Data released by the National Institute of Statistics (INS) shows that there were more job vacancies in Romania in 2017 than in the previous year.
In 2017, the average annual job vacancy rate was 1.24 percent, slightly decreasing (by 0.04 percent) from 2016. The average annual number of job vacancies was 60,000, only 200 more than in 2016, which confirms the idea that Romania is not experiencing a “workforce crisis” like other countries in the EU, but rather that it has issues related to the quality of the available jobs.
By economic activity, the highest average annual job vacancy rates in 2017 were seen for public administration, human health and social work activities, other service activities and arts, entertainment and recreation.
Manufacturing had over a quarter of the total number of job vacancies (15,800), with an average annual rate of 1.33 percent.
On the opposite end of the spectrum, the lowest values for both the rate and the average annual number of job vacancies were in mining and quarrying.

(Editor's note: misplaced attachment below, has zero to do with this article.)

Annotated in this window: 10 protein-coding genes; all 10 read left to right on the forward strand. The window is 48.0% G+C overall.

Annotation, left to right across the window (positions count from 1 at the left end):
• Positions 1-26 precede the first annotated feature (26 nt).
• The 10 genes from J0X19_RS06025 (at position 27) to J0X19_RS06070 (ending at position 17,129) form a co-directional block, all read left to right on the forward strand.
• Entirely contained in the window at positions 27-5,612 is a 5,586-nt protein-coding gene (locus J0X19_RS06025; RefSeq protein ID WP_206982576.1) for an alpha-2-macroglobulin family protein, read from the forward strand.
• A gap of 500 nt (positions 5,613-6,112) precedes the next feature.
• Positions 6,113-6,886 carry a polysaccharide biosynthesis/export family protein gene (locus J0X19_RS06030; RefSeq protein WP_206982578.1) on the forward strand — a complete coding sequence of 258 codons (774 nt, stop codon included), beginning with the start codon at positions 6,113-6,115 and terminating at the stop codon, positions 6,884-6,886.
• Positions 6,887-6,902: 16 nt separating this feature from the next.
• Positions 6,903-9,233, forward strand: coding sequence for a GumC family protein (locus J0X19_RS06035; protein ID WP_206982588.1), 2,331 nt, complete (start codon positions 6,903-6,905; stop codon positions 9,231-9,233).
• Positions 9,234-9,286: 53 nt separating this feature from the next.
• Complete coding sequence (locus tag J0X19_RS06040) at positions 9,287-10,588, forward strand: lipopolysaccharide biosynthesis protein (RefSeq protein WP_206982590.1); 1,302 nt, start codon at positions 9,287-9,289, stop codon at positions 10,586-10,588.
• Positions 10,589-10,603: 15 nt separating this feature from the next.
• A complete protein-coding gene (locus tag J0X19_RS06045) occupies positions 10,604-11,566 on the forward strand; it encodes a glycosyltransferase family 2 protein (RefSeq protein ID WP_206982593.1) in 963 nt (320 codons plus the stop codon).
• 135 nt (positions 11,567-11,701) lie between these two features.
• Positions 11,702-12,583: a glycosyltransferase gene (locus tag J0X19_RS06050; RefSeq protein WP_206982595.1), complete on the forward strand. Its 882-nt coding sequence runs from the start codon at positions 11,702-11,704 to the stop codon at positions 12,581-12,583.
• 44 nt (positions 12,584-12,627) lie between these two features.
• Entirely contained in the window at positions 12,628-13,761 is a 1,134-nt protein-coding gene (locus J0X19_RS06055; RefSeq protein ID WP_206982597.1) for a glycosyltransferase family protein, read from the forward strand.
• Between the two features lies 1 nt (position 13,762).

The budgetary sector summed up over one third of the total number of job vacancies, with the highest in human health and social work activities, public administration and education.
By major occupational groups, the highest demand for paid labour force expressed by employers for both annual job vacancy rate and average annual number of job vacancies was for professionals (17,500 vacancies).
On the other hand, the lowest demand was for skilled agricultural, forestry and fishery workers, as well as for managers.
In terms of territorial profile, in 2017,, the highest values for the average annual job vacancy rate were in the West region and in the Bucharest-Ilfov region. Regarding the average annual number of job vacancies, employers had the most significant demand for paid labour force in Bucharest-Ilfov, which represented over 27 percent of all vacancies at the country level. The North-West and West regions totalled almost 30 percent of all vacancies.
In contrast, both the annual rate and the number of job vacancies were the lowest in South-West Oltenia and the South-East, which together summed up only 11 percent of all vacancies.